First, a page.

The #MeToo March to the Polls

“Just kiss. I don’t even wait. And when you’re a star they let you do it. You can do anything… Grab them by the pussy. You can do anything.”

And so began a cultural moment in our country. It had, of course, been going on long before that. But one month after the tape of Donald Trump making these comments was released, he was elected President of the United States. It was an exposing of the underbelly of the world we really live in, of the misogyny and violence, and also the white male privilege that would allow these words and these deeds to go without consequence.

But here’s the silver lining: women haven’t forgotten. And according to our new research, American women are poised to fuel a massive re-alignment of our government at all levels in just a few short months.

A national poll from American Bridge and Lake Research Partners found that voters, especially Millennial women and African American women, are not just angry—they’re activated. Eighty percent of African American women and 70 percent of millennial women believe that the #MeToo movement has empowered women and girls, and 85 percent of African-American women and 82 percent of millennial women are likely to be more enthusiastic about voting in the upcoming elections as a result.

Between the election of Donald Trump, the era of #MeToo, the erosion of reproductive rights and an epidemic of gun and police violence, young people today are coming of age in a time of chaos and assault. They’re drowning in student debt, and they don’t know if they’ll ever own a home or afford a family or even keep a job. Many of them have never known an America not at war, have never gone to school without fear of a shooting, have never had a functioning Congress. They believe their institutions and elected leaders are failing them.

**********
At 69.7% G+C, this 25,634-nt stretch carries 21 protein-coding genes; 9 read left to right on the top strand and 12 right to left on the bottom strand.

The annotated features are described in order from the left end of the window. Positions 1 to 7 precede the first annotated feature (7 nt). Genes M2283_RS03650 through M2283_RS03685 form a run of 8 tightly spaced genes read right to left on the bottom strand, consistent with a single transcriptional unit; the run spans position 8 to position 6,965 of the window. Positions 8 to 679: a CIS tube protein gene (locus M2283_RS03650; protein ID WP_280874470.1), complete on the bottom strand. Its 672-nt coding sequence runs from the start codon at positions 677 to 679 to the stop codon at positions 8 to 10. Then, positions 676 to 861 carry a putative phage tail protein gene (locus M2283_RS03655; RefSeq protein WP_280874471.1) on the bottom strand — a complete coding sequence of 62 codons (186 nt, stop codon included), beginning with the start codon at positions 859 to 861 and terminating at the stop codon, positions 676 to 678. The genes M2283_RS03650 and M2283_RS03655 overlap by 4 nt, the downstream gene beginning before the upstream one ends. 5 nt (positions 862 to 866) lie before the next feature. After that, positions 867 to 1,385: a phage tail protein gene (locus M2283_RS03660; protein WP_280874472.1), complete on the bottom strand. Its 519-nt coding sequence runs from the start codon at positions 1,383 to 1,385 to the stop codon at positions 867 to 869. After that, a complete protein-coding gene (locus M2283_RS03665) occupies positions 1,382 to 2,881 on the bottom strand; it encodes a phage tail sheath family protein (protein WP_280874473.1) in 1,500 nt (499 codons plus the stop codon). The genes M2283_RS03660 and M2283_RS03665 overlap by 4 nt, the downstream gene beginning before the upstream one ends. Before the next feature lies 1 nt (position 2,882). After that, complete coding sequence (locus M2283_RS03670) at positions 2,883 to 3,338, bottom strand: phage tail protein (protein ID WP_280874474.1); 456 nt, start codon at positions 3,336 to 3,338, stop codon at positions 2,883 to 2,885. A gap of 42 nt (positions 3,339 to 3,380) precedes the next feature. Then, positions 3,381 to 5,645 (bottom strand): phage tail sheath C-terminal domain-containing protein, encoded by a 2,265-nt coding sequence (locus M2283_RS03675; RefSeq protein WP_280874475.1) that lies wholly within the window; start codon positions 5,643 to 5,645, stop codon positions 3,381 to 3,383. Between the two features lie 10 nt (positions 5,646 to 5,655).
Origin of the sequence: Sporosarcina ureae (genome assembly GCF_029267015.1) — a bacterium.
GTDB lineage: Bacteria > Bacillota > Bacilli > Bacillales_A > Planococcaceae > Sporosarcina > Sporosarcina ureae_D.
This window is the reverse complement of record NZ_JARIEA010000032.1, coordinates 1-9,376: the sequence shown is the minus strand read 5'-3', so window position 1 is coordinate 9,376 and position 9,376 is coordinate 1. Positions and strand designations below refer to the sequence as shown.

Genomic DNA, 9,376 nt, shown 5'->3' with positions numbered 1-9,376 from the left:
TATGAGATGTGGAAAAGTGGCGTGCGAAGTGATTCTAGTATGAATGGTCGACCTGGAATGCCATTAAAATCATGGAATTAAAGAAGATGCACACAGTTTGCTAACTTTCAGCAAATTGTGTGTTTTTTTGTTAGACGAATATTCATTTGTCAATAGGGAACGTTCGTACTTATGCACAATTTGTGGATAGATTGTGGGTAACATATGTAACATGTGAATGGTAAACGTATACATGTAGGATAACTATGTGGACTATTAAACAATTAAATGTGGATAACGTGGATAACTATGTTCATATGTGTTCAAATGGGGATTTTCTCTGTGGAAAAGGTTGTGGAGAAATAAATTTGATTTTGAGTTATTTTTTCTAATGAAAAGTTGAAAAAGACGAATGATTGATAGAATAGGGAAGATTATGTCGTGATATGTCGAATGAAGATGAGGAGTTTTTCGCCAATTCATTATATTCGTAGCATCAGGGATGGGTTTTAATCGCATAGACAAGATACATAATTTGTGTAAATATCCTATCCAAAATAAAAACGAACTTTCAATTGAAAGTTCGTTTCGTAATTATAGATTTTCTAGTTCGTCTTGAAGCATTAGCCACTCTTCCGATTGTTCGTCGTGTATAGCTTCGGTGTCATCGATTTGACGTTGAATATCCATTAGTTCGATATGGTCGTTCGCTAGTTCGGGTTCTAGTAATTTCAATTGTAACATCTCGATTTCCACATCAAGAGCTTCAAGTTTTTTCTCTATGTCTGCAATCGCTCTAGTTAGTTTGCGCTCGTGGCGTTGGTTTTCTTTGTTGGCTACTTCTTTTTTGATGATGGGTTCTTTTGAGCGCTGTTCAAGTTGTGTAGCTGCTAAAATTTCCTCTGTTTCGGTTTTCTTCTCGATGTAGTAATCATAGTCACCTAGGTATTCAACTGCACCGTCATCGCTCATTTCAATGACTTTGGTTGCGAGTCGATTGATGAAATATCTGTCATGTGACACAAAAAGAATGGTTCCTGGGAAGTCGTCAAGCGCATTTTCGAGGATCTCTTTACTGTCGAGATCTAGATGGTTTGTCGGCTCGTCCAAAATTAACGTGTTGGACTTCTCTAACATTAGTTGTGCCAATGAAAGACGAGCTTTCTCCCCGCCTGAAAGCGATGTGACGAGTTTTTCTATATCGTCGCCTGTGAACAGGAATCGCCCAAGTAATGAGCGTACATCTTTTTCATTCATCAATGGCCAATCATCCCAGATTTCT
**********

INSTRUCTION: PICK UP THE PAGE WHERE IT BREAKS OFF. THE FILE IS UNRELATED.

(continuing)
Not surprisingly, these realities were echoed in the research findings. Women, including 90 percent of Millennial women, react strongly and positively toward the value of taking control of when and whether to have children. Millennial and African American women were the most likely to identify as pro-choice: An impressive 75 percent of these voters, including 84 percent of millennial women, strongly agree that everyone must have the freedom to decide whether and when to become a parent. Although young women and women of color often have the least control—over their reproductive and sexual lives, their professional and economic lives and their political lives—they’re taking it back. American Bridge’s research showed not just historic enthusiasm for voting among women of color and young women, but also for encouraging their communities to vote.

Recent studies have found that more than 80 percent of women have experienced sexual harassment. And in just the first few months of this year, at least 39 bills to roll back abortion rights, and in some cases ban it altogether, have been introduced in at least 19 states. The Trump administration has launched an assault even on contraception and family planning. These attacks are about control— controlling women, our bodies and ultimately our place in the world—and women voters are mobilizing to reclaim their autonomy and power this November.

Women have always been the backbone of progress, women of color in particular. And women are already making history—marching, protesting and running for office in record numbers. This is how a political movement is built from the ground-up. This year is shaping up to be a case study in the myriad ways women are a force to be reckoned with.


Dawn Huckelbridge is the Senior Director of the American Bridge Women's Rights Initiative. You can follow her on Twitter @dhuckelbridge.